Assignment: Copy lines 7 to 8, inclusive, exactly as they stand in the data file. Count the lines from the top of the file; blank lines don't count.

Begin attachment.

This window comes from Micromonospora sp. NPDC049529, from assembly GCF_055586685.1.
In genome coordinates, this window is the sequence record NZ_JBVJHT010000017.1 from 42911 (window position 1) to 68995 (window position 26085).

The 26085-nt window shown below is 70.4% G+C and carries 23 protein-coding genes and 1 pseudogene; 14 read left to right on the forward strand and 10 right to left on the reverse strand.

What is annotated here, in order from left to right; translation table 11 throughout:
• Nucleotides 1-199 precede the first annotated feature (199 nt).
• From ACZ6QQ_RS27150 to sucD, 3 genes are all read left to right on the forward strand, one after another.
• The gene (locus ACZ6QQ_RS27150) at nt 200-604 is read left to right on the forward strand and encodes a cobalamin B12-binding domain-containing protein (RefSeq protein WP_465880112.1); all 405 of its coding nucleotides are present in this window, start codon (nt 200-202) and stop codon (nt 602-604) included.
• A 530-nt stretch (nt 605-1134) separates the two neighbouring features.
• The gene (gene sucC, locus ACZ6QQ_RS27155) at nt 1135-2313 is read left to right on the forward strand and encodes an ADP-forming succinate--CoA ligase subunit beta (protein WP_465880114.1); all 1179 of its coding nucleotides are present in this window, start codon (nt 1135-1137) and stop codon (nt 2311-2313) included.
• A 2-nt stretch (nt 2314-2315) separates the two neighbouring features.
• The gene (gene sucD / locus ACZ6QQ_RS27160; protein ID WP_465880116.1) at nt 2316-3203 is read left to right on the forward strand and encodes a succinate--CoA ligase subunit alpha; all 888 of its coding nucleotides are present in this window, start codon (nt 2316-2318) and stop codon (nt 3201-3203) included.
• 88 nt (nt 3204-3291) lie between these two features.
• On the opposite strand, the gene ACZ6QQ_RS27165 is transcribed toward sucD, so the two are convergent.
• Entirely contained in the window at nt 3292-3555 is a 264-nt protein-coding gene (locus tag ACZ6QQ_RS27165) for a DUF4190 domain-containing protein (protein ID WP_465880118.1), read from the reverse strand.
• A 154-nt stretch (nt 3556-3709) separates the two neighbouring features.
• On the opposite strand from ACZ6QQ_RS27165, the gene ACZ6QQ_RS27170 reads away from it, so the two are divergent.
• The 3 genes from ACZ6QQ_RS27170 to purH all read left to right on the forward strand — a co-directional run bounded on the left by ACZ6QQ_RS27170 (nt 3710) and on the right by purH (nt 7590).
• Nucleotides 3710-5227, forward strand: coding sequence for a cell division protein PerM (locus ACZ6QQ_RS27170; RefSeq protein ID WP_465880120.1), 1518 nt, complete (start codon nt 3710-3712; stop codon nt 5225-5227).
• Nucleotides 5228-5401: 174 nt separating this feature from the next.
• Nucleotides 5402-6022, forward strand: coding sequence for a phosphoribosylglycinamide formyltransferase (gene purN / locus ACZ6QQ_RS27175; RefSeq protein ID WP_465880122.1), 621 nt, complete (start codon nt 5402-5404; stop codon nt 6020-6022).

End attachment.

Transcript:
• The gene (locus ACZ6QQ_RS27150) at nt 200-604 is read left to right on the forward strand and encodes a cobalamin B12-binding domain-containing protein (RefSeq protein WP_465880112.1); all 405 of its coding nucleotides are present in this window, start codon (nt 200-202) and stop codon (nt 602-604) included.
• A 530-nt stretch (nt 605-1134) separates the two neighbouring features.